The income tax was passed the same time as the Federal Reserve Act. That is no coincidence. Without an income tax, people would be able to effectively boycott the Federal Reserve's money, and instead perform barter transactions. However, if you perform a barter transaction, you still have to pay taxes on the equivalent value of the transaction in dollars. That means it's impossible to live solely performing barter, because you'd have to somehow acquire dollars to pay taxes. The income tax guarantees that everyone needs to use dollars to a certain extent. The tax system creates a certain guaranteed demand for dollars. However, hyperinflation would cause the whole system to fail, because the dollar value at the time of a barter transaction would be far less than the dollar value when it was actually time to pay the taxes. In a hyperinflation scenario, a return to a barter system would be necessary for survival.

Even though the banking cartel benefits greatly under the current system, a total collapse of the dollar cannot be their goal. I don't think the insiders who support the Federal Reserve system want to see total worldwide economic collapse. In such an event, a lot of their wealth and power might be lost.

That is an interesting question. Can a period of hyperinflation and collapse be postponed indefinitely under the current system? Or, will it be possible to stabilize inflation at the current level of 8-10% per year? If inflation starts to get out of control, it could happen. In particular, China has a huge economic bomb it could use against the US. If China decided to simultaneously dump all its dollars (such as buying up a large amount of commodities), other countries would follow suit and there might be hyperinflation that would break the system. Nobody would be willing to buy long-term US government debt anymore, and the high interest rates the government would have to pay on 10-year and 30-year bonds would still be causing inflation as they are retired.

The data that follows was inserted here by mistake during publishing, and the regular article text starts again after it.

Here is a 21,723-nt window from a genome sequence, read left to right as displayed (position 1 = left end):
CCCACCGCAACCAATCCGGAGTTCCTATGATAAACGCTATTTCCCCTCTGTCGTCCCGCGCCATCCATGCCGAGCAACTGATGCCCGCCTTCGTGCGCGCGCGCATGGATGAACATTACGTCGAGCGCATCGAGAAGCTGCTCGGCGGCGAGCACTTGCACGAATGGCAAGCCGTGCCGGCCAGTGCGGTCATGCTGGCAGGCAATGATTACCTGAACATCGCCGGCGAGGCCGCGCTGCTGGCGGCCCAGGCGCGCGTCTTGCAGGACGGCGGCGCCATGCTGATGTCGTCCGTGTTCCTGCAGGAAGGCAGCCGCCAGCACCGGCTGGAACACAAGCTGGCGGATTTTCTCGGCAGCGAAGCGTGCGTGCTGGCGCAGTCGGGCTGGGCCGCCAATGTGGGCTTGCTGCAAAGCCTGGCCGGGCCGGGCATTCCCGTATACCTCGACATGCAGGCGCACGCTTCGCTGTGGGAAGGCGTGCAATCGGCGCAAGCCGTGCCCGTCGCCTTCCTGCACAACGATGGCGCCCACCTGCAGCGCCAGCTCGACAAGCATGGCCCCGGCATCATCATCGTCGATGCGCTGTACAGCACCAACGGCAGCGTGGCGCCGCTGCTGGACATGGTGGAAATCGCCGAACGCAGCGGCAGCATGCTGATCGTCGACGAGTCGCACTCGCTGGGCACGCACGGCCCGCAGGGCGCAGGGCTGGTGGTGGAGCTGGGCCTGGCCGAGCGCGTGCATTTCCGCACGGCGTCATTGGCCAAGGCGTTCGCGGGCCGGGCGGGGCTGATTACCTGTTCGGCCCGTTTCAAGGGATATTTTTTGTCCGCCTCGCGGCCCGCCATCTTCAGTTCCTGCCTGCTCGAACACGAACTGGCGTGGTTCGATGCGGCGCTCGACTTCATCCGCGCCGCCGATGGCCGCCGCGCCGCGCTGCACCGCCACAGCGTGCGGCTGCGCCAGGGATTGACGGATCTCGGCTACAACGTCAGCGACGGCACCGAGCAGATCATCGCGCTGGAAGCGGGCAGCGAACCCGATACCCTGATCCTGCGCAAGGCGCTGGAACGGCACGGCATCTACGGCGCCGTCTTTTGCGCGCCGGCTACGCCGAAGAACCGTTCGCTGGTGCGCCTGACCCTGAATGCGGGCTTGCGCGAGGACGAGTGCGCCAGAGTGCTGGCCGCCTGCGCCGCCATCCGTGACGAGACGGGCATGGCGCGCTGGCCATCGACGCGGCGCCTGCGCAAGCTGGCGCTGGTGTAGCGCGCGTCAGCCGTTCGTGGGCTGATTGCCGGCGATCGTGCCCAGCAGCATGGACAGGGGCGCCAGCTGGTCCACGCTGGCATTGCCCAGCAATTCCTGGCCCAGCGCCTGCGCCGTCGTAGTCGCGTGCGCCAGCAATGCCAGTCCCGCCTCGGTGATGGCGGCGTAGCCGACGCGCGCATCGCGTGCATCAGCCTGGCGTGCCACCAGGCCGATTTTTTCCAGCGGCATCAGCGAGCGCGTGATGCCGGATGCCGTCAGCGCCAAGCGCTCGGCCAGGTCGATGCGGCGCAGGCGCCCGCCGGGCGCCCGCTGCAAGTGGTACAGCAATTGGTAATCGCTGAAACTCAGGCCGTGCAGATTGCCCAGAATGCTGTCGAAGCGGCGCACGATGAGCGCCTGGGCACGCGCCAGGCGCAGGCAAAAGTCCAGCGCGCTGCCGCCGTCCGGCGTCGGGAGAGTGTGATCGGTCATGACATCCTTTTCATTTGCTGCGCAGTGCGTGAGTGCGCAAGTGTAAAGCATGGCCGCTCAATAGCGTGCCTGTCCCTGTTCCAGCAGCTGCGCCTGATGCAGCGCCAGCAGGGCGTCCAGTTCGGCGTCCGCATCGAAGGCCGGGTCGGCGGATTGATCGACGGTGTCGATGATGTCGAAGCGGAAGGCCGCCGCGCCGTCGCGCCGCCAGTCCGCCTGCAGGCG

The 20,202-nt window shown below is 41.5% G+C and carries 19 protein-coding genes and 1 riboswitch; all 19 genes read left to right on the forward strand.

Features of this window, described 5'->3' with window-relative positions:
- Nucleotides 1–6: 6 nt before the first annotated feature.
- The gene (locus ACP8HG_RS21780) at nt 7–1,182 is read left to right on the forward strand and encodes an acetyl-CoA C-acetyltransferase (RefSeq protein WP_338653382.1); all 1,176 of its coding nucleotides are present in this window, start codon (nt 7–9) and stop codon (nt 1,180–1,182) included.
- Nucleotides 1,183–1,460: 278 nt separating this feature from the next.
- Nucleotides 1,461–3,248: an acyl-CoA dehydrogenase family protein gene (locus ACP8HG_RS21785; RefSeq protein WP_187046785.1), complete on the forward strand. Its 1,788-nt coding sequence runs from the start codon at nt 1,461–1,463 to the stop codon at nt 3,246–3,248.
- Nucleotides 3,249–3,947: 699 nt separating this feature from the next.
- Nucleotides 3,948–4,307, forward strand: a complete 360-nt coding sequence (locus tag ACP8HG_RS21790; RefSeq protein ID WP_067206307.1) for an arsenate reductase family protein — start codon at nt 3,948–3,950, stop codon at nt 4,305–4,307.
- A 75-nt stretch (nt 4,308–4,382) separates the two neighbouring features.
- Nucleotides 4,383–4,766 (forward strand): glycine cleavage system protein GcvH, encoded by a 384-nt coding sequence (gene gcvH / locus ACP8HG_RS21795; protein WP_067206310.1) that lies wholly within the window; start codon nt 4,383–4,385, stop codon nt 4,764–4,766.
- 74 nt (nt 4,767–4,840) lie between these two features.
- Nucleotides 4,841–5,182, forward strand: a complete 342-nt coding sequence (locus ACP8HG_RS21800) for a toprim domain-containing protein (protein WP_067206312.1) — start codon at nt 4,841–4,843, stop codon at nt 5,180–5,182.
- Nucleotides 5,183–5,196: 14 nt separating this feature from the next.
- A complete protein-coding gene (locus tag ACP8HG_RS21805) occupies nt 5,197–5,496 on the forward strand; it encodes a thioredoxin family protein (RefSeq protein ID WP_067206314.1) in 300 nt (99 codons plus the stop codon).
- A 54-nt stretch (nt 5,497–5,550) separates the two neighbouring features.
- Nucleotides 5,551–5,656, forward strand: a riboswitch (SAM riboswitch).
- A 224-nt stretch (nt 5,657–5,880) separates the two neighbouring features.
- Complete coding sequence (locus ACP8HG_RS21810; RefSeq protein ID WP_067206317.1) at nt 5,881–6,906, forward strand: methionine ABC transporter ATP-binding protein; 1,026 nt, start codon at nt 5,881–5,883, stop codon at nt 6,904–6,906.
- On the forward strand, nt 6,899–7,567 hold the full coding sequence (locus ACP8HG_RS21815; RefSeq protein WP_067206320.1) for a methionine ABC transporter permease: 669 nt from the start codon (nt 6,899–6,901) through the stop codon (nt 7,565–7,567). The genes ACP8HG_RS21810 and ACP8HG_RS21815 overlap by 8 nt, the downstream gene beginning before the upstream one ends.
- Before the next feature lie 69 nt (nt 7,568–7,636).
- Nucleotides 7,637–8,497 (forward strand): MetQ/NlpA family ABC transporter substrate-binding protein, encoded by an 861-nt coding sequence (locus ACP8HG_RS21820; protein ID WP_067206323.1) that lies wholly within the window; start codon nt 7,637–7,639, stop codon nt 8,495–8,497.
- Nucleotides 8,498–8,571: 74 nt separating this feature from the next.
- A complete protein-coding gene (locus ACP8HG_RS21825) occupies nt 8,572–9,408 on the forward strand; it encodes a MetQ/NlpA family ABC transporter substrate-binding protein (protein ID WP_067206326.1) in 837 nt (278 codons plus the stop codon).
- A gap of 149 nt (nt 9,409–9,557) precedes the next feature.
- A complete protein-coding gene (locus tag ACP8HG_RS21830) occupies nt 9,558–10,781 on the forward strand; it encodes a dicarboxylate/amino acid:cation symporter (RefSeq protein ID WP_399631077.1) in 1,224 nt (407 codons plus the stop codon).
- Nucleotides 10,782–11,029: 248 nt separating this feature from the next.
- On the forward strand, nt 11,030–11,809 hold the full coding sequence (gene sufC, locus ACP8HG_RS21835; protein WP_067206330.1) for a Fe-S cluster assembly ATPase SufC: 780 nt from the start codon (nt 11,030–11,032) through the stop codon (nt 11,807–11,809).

On the other hand, the US has one benefit that other countries with a hyperinflation problem did not have. All of the US government debt is denominated in dollars, a currency the US controls. Other countries have had trouble because their debt was in dollars but their income was in local currency, which they could not effectively convert back to dollars. They took out dollar-denominated loans, and the Compound Interest Paradox made it hard for them to raise dollars to make the interest payments. This benefit alone might be enough to prevent the US from having hyperinflation. Having all your debts denominated in a currency you control makes it impossible for you to default. A partial default via inflation is certain, but not a complete default.

The hedge fund and leveraged buyout industry has, to a large extent, evolved to take advantage of the Federal Reserve's policy of artificially low interest rates. Hedge funds are allowed to use leverage of about 7x-10x. With interest rates fixed at a level that is 3-5% below where they naturally would be, that leads to a profit rate of 21% to 50% for the hedge funds, just from the use of leverage.